Tuber, to be planted in spring
Size: 7/9 inch
The Colocasia esculenta, also known as taro and elephant ear, originates from tropical areas. The tuber is eaten in some parts of the world. But uncooked the Colocasia is poisonous, so be careful with children and pets.
These plants produce many roots. Therefore, use a pot that is at least twice as wide as the tuber. If you want a plant with really large leaves, the pot can be even larger. Plant the tuber as deep as it’s lenght and use nutritious potting soil.
Make sure the soil is slightly moist and place the pot in a warm and light place. The first leaves will appear within a few weeks. After this you can start giving more water.
Tip: it’s sometimes difficult to see how to plant the tuber, especially if it does not have any growth points. Look at the shape: usually the top of the tuber (where the leaves came from) is flattened, and the bottom is a bit pointy. If you still have doubts, put it on its side.
How to water
This plant is very thirsty. In fact, in nature it often grows as a swamp plant, with its roots completely submerged. Always keep the soil moist or, if desired, even wet. In addition, a Colocasia that is growing rapidly may receive a dose of liquid plant food on a weekly basis.
Tip: The plant can sometimes fall a little dry. But be careful: do not switch the soil from soaking wet to slightly dry, or reverse, too many times. Both conditions are fine in principle, but that’s because the plant can form special underwater roots that do not do well without all that moisture, and vice versa. Moreover, potting soil can rot if you suddenly allow all that oxygen into soil that is normally submerged in water.
Sometimes Colocasia shows ‘guttation’, which is a type of plant transpiration. You can recognize it causing drops to hang at the end of the leaves. This is normal; it is a sign that his root system is well developed and that the potting soil is well moist. For some floors, however, it is less harmless and can stain, so think twice about where you place the plant.
Colocasias have the curious feature that they can only have up to three leaves at the same time. This is also the case with very young plants and with specimens that are perfectly healthy. This means that new leaves can wither away very quickly, making it appear that something is not going well at all with your plant. But luckily all those brown leaves are an ordinary part of its growth.
The Colocasia is versatile: in a tropical climate where there is rain all year round (or in the living room) they can grow year round. But in places with a cold and/or dry season, they lose their leaves above ground and only new leaves appear from the tubers the following season.
Ideally, the Colocasia receives a lot of heat throughout the year (at least 15 degrees), a lot of light or even full sun, and a relatively high humidity. That means a place by the window in the living room or on the terrace in the summer.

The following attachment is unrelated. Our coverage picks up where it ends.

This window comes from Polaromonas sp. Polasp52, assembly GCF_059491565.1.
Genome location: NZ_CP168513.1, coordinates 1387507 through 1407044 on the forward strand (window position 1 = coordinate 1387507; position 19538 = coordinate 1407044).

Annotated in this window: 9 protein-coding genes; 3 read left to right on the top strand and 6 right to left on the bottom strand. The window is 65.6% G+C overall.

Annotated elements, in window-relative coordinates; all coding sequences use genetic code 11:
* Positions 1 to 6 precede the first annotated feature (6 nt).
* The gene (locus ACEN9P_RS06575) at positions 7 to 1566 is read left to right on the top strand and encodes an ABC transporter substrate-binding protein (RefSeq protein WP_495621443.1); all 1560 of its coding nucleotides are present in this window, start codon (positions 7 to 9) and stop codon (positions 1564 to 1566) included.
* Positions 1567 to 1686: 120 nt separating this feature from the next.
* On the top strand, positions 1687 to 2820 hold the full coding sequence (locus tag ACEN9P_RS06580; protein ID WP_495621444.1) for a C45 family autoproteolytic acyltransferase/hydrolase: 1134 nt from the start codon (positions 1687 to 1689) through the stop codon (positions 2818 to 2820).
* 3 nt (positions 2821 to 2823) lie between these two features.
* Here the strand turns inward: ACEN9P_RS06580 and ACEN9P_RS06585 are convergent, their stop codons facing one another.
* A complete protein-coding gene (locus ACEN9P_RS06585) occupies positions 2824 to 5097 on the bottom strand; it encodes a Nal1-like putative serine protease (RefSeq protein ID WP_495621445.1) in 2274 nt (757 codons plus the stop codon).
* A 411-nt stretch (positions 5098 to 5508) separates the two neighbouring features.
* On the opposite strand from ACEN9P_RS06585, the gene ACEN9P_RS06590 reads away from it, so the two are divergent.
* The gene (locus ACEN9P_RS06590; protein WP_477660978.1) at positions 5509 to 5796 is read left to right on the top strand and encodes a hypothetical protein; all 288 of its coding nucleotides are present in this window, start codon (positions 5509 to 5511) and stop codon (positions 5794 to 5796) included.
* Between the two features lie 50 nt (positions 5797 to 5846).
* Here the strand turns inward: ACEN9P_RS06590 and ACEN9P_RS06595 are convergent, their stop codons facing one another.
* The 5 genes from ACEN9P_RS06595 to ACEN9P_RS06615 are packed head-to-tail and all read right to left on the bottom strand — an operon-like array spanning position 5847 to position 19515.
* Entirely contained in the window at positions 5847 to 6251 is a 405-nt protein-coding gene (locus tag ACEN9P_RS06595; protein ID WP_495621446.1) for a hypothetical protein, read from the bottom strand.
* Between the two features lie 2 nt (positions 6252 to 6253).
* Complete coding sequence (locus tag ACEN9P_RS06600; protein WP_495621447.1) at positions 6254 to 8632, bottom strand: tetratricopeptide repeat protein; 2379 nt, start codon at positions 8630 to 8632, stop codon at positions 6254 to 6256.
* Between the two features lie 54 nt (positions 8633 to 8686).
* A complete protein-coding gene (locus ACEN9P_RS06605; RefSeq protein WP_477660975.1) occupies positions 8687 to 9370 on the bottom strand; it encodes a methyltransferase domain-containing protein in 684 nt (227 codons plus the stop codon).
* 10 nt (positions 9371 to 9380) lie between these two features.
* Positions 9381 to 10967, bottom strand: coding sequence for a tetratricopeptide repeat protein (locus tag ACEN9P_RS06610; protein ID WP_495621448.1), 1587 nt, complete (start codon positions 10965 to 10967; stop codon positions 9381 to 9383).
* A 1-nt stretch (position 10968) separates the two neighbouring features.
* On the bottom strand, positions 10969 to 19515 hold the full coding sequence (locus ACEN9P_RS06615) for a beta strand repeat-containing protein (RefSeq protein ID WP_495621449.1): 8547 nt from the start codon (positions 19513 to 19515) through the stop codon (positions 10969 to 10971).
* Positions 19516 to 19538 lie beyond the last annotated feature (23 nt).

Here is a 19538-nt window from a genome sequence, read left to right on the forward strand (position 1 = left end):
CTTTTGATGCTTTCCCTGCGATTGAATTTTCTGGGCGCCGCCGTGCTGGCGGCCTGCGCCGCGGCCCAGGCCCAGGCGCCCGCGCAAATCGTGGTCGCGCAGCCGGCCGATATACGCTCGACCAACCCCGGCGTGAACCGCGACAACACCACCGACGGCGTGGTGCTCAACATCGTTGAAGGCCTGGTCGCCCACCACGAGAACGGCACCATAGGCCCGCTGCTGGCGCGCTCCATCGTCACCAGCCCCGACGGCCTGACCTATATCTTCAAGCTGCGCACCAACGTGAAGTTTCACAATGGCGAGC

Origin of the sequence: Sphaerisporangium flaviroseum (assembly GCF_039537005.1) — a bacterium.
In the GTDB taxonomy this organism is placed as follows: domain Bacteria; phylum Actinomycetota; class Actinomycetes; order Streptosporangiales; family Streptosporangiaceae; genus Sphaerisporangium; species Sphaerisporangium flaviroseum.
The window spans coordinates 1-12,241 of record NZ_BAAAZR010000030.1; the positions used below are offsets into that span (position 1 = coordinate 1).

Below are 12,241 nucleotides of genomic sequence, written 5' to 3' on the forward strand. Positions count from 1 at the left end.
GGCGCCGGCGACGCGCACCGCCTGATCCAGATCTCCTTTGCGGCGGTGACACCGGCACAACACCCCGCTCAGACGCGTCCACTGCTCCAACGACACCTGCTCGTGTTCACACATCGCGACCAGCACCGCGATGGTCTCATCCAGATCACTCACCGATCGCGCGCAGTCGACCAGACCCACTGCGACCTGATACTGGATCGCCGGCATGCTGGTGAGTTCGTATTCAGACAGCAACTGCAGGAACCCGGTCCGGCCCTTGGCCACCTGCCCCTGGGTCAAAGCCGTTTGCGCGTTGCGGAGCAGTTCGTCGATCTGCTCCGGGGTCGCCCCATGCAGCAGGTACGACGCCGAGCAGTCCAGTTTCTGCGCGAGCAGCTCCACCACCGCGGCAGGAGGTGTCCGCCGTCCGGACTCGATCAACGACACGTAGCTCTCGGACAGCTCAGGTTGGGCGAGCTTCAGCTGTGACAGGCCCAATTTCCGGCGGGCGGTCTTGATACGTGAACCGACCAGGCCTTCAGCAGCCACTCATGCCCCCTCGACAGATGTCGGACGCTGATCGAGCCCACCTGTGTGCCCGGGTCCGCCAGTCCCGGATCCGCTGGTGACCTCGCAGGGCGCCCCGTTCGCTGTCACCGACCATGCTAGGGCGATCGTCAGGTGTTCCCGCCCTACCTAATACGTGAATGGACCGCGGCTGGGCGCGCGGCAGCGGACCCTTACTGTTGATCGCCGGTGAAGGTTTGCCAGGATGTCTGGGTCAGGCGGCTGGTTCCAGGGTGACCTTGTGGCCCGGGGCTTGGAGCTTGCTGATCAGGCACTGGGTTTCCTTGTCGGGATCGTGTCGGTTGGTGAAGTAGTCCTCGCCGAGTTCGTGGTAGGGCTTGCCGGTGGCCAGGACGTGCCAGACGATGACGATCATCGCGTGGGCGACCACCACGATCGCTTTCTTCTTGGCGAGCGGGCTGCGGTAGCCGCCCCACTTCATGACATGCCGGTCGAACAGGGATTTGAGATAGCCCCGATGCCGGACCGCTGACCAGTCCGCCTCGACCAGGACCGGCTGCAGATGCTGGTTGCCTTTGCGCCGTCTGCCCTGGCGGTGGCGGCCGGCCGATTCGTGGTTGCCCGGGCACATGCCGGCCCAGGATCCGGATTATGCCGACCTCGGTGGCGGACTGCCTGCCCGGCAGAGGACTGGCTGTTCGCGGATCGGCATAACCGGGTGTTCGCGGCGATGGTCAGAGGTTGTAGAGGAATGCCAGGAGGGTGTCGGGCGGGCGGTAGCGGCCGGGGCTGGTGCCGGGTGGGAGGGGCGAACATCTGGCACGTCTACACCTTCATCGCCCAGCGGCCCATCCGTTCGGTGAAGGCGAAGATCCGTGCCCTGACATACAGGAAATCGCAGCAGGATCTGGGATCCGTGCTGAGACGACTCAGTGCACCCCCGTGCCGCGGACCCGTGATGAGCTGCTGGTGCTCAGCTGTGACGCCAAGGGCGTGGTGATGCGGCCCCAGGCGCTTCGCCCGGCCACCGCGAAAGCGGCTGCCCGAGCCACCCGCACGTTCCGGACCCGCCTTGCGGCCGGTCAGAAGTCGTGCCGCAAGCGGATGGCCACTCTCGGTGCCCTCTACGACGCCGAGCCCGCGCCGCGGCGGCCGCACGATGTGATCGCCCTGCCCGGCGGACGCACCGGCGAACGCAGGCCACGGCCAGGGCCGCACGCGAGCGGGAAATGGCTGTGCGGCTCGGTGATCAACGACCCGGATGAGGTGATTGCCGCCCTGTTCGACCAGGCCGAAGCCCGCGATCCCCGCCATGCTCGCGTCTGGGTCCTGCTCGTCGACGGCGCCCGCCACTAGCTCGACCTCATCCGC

In the winter it’s a bit more difficult to make your Colocasia happy. The living room is usually warm enough, but the chilly winter sun soon leads to a somewhat spindly outgrowth. Worse, the humidity is often too low in the warm-fired living room. The result is that the plant becomes quite susceptible to pests such as lice and spider mites. In addition, it probably doesn’t look good anymore.
Therefore it’s usually better to dig out the tuber. Prune the leaves, dig up the tubers and pick the roots off. (Note: the juice can be irritating.) Then place the tubers away for the rest of the winter in a cool, dark and dry place. Plant them again in spring and within a few weeks your houseplant will grow happily again.
In this way, you ultimately have a better chance of a really large plant. The tubers stay in a dry place for a few months without any problem. But a plant that has been struggling for a whole winter really gets worse: the leaves keep getting smaller and the tubers shrink. Then in the spring you don’t have a flying start, but you are behind.
Pruning is not possible, if you cut a leaf, it will not come back. If leaves are ugly, you can simply cut them off. If the plant has grown too large, prune the leaves and dig up the tuber. Almost always smaller tubers and/or root shoots have formed that you can pot separately. This is also a way to multiply your Colocasia.
A perfect garden plant
These plants do well as a houseplant, but just as well and in some cases even better as a garden plant. In fact, if you want to grow a really large specimen, the garden is better. This way they can grow unlimited and in full sun they get more light than in the living room. Provide a very nutrient-rich, slightly acidic soil that is always moist. Or even soaking wet; Colocasia are excellent pond plants. If you don’t have room for a location in the full sun, then semi-shade is also fine.
In the Netherlands, Colocasia grow as bulbous plants. As soon as it freezes, the above-ground part dies, but the underground tuber can withstand some frost, up to -15 degrees. Do you want to make sure that it survives? Dig up the bulbs as soon as the leaves begin to die and allow them to hibernate in a cool, dry and dark place, such as in the shed or cellar. As soon as it stops freezing during the day, they can go back to the ground.
Furthermore, they are easy garden plants. You can also add fertilizer and give it extra water during a dry summer. You can also keep them as a patio plant. Place the plant in the winter with a pot in the shed or in another place where it barely freezes – just like all other plants, Colocasia in a pot is more susceptible to freezing cold than in the open ground. Keep in mind that you give a lot of water during the growing season!
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